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What Arrested Development’s Return Means for the Web TV Community

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arrested development Recently, Arrested Development returned to the air after seven years of wearing the all-too-common “cult classic that was cancelled by Fox” badge. This riches-to-rags story follows the fictional Bluth family and the cast includes notables such as Michael Cera, Will Arnett, Jason Bateman, and Portia de Rossi.

What’s notable about this release, however, is not only did the show come back with its original cast after being cancelled, but also that it was relaunched on Netflix. The streaming and DVD rental service licensed the rights to a fourth season for Arrested Development as part of their new push to include original programming as part of their offerings.

Like other Netflix-only series that were recently released, Arrested Development was offered to views in its entirety when launched. Viewers can binge-watch the entire season in one sitting or choose to spread out the episodes over time based on their own schedule. So far, fans are underwhelmed. Netflix’s stock has dropped, and critics have given the season mixed reviews.

But perhaps more importantly than the success of this one series is the notion that Netflix is changing how consumers think about TV, which has a ripple effect across all forms of entertainment. Certainly, this has implications for the Web TV community.

Thinking About Entertainment Advertising Differently

The traditional way of monetizing entertainment (specially anything episodic) is to have commercials throughout. Yes, some shows also do product placement and other forms of monetization, but commercials are the bread and butter.

With a show like Arrested Development steaming on Netflix, however, you don’t have those traditional commercial breaks. Let’s be honest, ever since the introduction of DVRs, commercials haven’t been reaching as many people anyway. But Netflix’s original program forces advertisers to think outside the box.

This is great news for web series producers. Some shows have “commercial breaks,” but online, people aren’t as tolerant of any kind of disruption in entertainment. So, producers have had to be creative with monetization – and ad companies aren’t always ready for that kind of thinking.

If more big-name shows like Arrested Development force advertisers to think outside the box, they may also be open to creative deals with others in the web TV community.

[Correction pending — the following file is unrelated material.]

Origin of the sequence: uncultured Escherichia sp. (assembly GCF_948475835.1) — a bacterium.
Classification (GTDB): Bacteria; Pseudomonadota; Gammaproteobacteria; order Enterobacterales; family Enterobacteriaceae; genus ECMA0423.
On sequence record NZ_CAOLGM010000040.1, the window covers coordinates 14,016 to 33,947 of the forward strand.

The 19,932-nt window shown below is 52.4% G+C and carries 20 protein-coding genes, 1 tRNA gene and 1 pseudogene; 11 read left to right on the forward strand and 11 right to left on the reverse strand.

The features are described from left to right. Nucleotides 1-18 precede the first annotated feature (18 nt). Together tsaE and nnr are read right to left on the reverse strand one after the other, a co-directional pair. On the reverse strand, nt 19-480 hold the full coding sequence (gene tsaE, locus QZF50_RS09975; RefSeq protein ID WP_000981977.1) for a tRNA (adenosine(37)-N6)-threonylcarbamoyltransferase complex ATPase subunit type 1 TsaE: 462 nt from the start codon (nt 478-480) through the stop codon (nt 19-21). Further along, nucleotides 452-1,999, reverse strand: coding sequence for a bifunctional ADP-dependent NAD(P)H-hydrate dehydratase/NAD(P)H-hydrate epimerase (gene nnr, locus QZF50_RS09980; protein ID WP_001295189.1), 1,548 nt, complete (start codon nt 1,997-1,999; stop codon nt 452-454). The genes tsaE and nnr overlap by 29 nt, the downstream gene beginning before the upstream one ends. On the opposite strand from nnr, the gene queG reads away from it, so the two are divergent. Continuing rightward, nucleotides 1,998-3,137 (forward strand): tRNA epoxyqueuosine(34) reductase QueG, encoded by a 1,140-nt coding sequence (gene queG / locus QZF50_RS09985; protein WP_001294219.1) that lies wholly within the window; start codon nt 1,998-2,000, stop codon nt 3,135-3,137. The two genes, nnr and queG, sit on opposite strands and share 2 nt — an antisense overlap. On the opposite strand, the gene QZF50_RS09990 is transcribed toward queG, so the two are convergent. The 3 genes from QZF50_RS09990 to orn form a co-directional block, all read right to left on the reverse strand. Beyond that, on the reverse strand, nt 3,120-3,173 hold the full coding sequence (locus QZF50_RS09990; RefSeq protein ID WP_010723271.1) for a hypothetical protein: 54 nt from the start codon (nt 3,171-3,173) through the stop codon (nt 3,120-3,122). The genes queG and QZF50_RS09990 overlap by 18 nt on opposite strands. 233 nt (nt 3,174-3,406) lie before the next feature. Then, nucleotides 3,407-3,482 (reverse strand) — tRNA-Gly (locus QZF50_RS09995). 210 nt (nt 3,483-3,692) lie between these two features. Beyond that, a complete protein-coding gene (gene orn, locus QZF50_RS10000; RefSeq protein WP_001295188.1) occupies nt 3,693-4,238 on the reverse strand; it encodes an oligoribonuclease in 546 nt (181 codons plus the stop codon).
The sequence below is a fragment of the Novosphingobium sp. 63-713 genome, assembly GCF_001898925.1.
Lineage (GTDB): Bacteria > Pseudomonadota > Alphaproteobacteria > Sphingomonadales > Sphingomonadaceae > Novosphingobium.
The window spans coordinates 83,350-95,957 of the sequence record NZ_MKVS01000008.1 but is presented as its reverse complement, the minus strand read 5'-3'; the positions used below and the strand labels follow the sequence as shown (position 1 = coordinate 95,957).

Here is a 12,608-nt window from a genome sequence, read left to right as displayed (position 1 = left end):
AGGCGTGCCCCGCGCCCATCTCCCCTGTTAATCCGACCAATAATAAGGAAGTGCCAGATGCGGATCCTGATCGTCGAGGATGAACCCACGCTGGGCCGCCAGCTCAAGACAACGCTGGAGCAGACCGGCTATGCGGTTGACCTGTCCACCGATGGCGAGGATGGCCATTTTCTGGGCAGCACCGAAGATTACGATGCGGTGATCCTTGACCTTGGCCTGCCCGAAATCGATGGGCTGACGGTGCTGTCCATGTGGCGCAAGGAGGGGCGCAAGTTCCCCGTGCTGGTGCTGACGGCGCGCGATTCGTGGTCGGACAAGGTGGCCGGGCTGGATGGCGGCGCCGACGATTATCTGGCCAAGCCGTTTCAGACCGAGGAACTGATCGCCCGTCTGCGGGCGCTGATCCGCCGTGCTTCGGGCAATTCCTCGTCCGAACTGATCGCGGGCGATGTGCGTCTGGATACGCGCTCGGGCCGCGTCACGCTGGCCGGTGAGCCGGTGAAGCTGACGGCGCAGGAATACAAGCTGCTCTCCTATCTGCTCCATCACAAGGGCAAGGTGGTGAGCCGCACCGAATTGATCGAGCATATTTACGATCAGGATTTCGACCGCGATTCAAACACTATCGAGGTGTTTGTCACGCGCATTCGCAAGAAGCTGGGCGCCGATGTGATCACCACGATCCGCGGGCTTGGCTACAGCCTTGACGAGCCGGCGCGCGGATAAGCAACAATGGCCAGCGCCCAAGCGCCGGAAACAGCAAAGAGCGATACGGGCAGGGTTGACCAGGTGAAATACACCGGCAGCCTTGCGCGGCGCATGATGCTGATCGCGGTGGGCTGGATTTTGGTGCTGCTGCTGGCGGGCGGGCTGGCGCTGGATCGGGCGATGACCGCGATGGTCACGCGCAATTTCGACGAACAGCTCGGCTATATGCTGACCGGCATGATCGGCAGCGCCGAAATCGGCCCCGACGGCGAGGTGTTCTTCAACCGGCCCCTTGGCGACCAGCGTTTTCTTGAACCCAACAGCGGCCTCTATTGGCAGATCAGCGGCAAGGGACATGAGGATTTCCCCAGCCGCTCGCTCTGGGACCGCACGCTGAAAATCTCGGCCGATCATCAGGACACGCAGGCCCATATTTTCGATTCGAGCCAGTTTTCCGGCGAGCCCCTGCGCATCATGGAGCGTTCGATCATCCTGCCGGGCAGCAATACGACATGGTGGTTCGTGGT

I Want What I Want and I Want it Now

One of the major criticisms I’ve seen about what Netflix is doing is that it takes the conversation out of television when entire series are presented at once. And it is true that after each episode of a popular TV show, the web is buzzing with fans talking about it on Twitter, Facebook, and platforms like GetGlue. The next day, the same is true at the water cooler at work. People are talking about the latest episode and anticipating next week’s developments.

You just don’t get this with Netflix. Some rabid fans of a popular series will watch over the course of a day or two, depending on how many episode are in the series and how long each episode lasts. A good majority will finish in the first week or two, and even more in the first few months. But everyone is on their own schedule. Fans might even refrain from talking about the series at all due to worries about spoilers.

But on the other side, people have an increasing “I want what I want and I want it now” type of attitude about all things. Allowing the consumer to dictate the speed at which a show’s series is watched plays into this hand.

This also allows more people to become fans. I don’t know about you, but I often watch the first episode or two of a series, then forget it’s on. If my DVR is full, I might never watch it again, even though I liked what I saw originally. This kind of “all at once” presentation avoid the problem of people forgetting about a show between weeks, so more fans may develop over time.

Is it the right choice? I’m not sure. But if you’re a web series producer, it’s a question you should be considering. Arrested Development has such a big built-in fan base that it’s a great case study for presentation methods.

Bigger Deals for Smaller Shows?

As Netflix continues to experiment with presenting shows in a non-traditional way, you can bet that everyone will be watching. Could this be the start of a wave of bigger deals for smaller shows?

Or, will it mean that big-budgets shows will invade the web space?

Or maybe a combination of both?

If you produce web series, be part of the conversation instead of just allowing it to happen around you. The silver screen entertainment world is changing drastically, so now’s the time to try new techniques for presenting your content and thinking outside the box when trying to attract both viewers and advertisers.

What do you think launches like Arrested Development mean for the web TV world? Leave a comment below.

Image: Netflix.com

Is Social Media Making People Angrier at Netflix?

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This week, Netflix announced some pretty big changes in what was a sort-of apology letter. I don’t think people reacted the way the company hoped they would react. Of the thousands of comments, tweets, and other mentioned people have been making about the idea of having two movie services, I’d say that a good 90% of them (maybe more?) are negative. At least from what I’ve seen.

Maybe that widespread negativity is social media’s fault.

Companies like Netflix have always made (arguably) bone-headed moves. Some survived. Others failed due to their poor business decisions. Today, with the popularity of social media, I think companies have to worry a lot more about that risk of failure.